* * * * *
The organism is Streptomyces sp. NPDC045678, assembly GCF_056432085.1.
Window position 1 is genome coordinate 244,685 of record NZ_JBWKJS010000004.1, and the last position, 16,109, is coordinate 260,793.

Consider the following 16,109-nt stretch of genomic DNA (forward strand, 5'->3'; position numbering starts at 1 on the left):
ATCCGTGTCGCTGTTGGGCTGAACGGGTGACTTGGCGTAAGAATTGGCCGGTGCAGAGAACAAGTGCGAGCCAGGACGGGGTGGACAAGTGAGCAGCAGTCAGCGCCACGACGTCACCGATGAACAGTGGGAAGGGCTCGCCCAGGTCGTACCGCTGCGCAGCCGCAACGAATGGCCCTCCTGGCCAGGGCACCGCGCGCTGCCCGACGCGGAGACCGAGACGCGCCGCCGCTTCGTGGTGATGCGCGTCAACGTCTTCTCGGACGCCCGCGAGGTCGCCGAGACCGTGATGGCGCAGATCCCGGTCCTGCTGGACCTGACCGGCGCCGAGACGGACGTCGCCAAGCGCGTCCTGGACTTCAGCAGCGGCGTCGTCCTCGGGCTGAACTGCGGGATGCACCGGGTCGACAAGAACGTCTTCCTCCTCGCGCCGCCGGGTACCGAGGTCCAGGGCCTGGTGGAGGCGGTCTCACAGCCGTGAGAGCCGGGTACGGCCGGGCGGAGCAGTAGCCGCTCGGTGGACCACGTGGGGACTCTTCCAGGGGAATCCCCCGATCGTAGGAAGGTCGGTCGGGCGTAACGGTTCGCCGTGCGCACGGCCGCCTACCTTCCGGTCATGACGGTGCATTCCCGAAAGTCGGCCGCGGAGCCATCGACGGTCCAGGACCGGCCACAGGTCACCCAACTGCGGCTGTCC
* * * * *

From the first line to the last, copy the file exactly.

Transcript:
The organism is Streptomyces sp. NPDC045678, assembly GCF_056432085.1.
Window position 1 is genome coordinate 244,685 of record NZ_JBWKJS010000004.1, and the last position, 16,109, is coordinate 260,793.

Consider the following 16,109-nt stretch of genomic DNA (forward strand, 5'->3'; position numbering starts at 1 on the left):
ATCCGTGTCGCTGTTGGGCTGAACGGGTGACTTGGCGTAAGAATTGGCCGGTGCAGAGAACAAGTGCGAGCCAGGACGGGGTGGACAAGTGAGCAGCAGTCAGCGCCACGACGTCACCGATGAACAGTGGGAAGGGCTCGCCCAGGTCGTACCGCTGCGCAGCCGCAACGAATGGCCCTCCTGGCCAGGGCACCGCGCGCTGCCCGACGCGGAGACCGAGACGCGCCGCCGCTTCGTGGTGATGCGCGTCAACGTCTTCTCGGACGCCCGCGAGGTCGCCGAGACCGTGATGGCGCAGATCCCGGTCCTGCTGGACCTGACCGGCGCCGAGACGGACGTCGCCAAGCGCGTCCTGGACTTCAGCAGCGGCGTCGTCCTCGGGCTGAACTGCGGGATGCACCGGGTCGACAAGAACGTCTTCCTCCTCGCGCCGCCGGGTACCGAGGTCCAGGGCCTGGTGGAGGCGGTCTCACAGCCGTGAGAGCCGGGTACGGCCGGGCGGAGCAGTAGCCGCTCGGTGGACCACGTGGGGACTCTTCCAGGGGAATCCCCCGATCGTAGGAAGGTCGGTCGGGCGTAACGGTTCGCCGTGCGCACGGCCGCCTACCTTCCGGTCATGACGGTGCATTCCCGAAAGTCGGCCGCGGAGCCATCGACGGTCCAGGACCGGCCACAGGTCACCCAACTGCGGCTGTCC